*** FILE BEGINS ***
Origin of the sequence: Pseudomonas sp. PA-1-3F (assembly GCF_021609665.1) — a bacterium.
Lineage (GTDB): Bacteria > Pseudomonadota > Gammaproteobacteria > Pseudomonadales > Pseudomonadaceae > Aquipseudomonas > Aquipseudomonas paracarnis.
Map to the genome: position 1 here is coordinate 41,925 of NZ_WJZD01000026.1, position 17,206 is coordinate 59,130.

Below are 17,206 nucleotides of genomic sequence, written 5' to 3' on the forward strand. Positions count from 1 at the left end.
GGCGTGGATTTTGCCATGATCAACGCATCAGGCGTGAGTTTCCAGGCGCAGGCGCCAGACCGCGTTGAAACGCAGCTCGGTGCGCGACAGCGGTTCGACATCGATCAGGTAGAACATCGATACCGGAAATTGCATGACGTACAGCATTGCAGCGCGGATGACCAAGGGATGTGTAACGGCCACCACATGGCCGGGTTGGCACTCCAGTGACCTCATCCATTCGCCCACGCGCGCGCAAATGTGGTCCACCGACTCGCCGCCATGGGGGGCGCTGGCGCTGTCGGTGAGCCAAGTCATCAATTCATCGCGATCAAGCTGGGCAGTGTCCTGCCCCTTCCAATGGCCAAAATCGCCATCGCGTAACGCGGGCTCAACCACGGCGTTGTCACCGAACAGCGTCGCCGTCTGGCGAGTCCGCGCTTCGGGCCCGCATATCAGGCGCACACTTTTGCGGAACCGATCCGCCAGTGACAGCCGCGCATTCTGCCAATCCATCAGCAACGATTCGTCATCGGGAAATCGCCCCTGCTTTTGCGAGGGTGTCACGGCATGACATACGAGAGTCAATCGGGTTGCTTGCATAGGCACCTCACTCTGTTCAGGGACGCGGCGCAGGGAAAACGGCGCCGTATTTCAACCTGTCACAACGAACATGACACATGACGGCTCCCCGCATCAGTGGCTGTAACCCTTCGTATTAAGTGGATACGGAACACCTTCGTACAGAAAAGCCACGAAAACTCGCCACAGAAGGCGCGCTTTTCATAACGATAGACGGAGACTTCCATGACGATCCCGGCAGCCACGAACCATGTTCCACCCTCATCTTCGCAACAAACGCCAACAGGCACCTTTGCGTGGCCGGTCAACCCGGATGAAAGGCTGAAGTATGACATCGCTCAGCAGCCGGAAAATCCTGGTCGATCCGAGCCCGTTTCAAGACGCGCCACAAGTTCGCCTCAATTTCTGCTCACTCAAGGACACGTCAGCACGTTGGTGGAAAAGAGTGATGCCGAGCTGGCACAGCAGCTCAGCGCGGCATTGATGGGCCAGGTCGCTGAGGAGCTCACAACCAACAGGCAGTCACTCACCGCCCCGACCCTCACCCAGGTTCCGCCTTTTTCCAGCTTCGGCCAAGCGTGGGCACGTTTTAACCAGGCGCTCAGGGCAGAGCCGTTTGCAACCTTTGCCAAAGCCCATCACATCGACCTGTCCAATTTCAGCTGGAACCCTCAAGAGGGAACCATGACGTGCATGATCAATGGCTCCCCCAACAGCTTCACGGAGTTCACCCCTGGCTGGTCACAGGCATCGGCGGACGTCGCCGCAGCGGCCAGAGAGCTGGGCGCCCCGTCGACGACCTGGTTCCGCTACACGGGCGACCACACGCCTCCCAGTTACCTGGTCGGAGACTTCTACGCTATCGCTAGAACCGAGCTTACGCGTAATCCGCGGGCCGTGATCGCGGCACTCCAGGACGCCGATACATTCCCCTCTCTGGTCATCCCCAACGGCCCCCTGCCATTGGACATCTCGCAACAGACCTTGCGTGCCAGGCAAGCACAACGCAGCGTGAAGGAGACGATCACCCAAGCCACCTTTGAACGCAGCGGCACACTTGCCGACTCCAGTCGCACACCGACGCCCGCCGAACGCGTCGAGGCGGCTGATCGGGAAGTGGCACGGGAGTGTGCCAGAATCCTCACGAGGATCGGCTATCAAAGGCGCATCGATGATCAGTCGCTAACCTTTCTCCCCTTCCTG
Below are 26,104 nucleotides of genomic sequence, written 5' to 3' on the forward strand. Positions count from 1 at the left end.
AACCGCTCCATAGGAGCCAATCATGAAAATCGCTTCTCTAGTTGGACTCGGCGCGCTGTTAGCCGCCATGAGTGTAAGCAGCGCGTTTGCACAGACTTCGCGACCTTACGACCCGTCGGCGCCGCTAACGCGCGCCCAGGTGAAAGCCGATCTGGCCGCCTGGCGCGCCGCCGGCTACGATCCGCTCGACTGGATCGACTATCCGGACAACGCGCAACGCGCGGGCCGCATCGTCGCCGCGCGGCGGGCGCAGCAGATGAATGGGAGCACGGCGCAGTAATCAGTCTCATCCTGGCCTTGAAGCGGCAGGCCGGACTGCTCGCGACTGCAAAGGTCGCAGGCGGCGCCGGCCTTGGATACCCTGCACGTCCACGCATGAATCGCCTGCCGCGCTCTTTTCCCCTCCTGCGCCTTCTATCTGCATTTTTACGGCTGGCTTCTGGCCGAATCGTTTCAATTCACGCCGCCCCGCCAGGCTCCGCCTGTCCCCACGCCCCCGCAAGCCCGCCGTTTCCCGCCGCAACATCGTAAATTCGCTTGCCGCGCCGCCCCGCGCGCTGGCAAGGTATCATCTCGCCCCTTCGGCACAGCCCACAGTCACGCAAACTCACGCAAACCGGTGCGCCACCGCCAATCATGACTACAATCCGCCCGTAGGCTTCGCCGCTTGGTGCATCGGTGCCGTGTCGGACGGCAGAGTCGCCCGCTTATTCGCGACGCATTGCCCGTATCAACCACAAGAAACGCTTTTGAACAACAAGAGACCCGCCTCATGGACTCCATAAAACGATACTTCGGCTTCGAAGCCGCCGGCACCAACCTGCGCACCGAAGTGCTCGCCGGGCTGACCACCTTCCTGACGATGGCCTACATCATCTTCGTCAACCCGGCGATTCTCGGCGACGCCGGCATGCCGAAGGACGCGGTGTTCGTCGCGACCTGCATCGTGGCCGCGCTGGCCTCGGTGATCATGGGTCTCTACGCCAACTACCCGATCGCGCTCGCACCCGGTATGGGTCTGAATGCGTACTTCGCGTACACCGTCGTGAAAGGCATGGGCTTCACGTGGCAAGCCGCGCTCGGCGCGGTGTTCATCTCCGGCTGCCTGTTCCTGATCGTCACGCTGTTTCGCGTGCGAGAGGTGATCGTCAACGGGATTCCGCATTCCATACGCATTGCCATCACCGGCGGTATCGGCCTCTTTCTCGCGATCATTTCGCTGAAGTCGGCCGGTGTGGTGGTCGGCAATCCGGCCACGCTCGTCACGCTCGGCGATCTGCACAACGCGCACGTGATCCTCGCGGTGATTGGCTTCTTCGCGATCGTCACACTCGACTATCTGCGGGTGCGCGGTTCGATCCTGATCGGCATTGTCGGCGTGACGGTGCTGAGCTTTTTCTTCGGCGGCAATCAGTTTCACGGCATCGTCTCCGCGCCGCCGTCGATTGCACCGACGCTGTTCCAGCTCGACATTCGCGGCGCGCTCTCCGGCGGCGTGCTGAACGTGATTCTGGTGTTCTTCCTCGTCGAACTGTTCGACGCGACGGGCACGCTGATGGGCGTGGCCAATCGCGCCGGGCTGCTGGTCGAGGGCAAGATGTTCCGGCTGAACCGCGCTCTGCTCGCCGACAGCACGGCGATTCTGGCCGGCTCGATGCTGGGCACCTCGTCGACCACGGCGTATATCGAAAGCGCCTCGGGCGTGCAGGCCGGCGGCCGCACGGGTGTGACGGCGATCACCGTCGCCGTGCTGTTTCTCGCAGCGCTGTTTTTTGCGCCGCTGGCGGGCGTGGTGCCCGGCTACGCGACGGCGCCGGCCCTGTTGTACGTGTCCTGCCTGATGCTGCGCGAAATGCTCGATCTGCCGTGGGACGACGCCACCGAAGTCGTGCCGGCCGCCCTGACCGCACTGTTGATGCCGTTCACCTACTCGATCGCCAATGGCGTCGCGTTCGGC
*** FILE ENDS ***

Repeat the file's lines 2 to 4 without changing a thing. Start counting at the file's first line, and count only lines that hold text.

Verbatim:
Lineage (GTDB): Bacteria > Pseudomonadota > Gammaproteobacteria > Pseudomonadales > Pseudomonadaceae > Aquipseudomonas > Aquipseudomonas paracarnis.
Map to the genome: position 1 here is coordinate 41,925 of NZ_WJZD01000026.1, position 17,206 is coordinate 59,130.

Below are 17,206 nucleotides of genomic sequence, written 5' to 3' on the forward strand. Positions count from 1 at the left end.